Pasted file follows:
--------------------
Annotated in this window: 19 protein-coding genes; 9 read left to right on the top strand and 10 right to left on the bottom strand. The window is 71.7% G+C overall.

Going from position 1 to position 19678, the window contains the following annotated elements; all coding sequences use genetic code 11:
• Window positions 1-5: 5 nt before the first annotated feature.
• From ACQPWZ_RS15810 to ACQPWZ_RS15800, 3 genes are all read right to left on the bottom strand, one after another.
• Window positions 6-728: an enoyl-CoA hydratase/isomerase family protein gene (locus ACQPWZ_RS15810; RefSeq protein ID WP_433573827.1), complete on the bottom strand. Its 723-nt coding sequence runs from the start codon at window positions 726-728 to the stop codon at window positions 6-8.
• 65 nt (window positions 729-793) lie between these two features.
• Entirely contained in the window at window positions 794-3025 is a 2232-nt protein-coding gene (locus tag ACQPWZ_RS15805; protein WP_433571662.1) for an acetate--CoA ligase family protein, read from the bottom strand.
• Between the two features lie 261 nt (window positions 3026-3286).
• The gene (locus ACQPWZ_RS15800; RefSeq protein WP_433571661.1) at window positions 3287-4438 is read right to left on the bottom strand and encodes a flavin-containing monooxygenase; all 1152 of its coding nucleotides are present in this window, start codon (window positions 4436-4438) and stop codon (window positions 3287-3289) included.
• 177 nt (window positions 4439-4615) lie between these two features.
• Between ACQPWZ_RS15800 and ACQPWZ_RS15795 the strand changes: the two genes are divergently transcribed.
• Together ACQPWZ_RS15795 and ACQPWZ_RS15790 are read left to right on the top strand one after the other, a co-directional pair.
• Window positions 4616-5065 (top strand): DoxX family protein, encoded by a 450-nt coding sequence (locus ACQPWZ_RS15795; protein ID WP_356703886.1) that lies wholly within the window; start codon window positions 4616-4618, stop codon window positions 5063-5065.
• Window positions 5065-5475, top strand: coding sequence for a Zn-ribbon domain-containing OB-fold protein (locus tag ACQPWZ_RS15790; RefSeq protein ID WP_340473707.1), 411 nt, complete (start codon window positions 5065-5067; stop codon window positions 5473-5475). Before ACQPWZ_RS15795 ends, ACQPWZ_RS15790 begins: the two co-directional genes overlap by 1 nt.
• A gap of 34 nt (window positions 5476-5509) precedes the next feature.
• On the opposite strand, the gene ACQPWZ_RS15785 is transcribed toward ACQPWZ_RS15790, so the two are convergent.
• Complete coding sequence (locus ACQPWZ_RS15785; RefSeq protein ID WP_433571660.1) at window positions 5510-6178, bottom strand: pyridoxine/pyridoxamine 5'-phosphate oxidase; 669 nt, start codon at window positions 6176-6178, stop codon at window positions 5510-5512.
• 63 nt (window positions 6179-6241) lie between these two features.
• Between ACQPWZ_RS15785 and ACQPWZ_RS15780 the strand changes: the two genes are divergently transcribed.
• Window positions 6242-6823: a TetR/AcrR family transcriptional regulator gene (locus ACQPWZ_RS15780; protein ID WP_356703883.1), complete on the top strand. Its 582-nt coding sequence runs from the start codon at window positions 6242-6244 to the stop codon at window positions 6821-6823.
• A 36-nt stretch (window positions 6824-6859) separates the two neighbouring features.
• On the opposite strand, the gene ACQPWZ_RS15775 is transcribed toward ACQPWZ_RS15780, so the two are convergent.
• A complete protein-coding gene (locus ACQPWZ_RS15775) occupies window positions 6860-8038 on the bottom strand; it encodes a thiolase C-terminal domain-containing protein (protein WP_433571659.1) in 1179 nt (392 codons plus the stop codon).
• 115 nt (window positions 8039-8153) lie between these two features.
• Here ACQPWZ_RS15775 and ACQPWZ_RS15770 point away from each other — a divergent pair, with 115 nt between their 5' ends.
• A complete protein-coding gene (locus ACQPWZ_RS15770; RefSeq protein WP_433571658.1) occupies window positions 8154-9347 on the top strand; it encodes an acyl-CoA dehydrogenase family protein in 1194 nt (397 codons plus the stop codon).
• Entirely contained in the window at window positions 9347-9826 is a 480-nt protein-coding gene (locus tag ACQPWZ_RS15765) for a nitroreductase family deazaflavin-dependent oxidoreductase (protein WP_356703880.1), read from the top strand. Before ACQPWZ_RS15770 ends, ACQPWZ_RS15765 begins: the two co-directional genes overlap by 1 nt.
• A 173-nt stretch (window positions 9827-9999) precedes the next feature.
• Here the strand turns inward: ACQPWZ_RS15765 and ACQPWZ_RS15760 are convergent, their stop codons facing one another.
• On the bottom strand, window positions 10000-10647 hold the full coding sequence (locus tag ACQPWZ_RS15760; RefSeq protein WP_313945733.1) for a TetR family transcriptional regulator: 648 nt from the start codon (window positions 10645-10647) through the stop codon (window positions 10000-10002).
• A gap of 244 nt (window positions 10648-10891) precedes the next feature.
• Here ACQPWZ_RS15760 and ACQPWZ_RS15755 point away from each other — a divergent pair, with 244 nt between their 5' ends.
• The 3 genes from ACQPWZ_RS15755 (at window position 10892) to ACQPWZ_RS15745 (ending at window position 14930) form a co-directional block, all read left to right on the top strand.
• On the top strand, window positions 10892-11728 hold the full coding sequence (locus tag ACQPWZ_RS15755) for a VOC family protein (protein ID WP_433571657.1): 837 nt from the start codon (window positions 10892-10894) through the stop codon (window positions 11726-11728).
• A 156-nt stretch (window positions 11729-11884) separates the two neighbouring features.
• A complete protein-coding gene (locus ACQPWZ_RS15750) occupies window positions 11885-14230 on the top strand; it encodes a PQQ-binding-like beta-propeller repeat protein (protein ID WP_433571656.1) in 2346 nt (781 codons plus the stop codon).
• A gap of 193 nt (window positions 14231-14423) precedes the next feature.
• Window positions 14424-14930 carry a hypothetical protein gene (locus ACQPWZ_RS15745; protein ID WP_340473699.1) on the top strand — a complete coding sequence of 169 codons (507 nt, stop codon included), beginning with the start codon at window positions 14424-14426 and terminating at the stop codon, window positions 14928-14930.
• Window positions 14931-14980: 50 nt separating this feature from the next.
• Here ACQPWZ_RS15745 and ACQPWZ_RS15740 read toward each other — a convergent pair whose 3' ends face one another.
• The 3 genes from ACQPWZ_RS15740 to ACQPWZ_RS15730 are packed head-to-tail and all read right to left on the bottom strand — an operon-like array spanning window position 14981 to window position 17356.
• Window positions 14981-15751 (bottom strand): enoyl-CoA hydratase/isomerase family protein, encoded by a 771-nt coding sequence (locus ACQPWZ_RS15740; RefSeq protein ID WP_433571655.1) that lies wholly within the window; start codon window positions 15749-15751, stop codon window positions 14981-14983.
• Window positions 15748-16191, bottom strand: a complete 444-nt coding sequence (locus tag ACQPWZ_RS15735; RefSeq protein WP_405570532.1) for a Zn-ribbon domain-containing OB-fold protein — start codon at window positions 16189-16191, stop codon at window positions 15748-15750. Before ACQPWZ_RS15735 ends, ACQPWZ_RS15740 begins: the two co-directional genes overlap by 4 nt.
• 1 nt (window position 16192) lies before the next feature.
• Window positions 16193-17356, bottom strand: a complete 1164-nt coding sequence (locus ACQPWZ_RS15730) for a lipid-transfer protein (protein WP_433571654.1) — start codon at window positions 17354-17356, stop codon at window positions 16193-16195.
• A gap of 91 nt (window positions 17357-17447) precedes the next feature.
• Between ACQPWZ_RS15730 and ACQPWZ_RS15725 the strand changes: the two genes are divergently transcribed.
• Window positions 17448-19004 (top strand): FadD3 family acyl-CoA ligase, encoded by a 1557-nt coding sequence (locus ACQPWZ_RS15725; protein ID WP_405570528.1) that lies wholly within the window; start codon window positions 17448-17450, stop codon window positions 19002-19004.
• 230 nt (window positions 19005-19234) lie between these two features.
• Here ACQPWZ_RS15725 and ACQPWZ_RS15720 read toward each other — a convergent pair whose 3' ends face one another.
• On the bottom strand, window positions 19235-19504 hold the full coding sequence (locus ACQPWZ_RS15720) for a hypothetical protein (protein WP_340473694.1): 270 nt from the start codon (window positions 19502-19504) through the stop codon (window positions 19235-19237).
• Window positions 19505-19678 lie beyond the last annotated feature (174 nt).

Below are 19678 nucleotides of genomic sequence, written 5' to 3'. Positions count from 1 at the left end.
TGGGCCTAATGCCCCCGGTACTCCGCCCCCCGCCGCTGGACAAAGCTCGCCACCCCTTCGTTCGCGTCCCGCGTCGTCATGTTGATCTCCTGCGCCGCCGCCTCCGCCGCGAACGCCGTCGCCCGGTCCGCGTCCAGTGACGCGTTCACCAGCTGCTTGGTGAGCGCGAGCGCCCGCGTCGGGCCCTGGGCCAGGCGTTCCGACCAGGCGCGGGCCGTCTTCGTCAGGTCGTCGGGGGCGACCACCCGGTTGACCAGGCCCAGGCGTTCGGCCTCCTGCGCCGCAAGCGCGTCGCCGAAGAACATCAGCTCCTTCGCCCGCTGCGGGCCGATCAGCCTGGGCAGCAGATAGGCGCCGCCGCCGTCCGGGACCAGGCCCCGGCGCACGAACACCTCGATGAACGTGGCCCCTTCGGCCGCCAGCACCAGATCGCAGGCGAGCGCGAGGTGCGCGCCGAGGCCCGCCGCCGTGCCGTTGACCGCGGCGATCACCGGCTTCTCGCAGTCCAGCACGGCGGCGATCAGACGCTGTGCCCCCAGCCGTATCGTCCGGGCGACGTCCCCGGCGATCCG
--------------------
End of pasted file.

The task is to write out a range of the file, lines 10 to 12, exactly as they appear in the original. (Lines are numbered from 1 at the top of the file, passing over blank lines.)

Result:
• 177 nt (window positions 4439-4615) lie between these two features.
• Between ACQPWZ_RS15800 and ACQPWZ_RS15795 the strand changes: the two genes are divergently transcribed.
• Together ACQPWZ_RS15795 and ACQPWZ_RS15790 are read left to right on the top strand one after the other, a co-directional pair.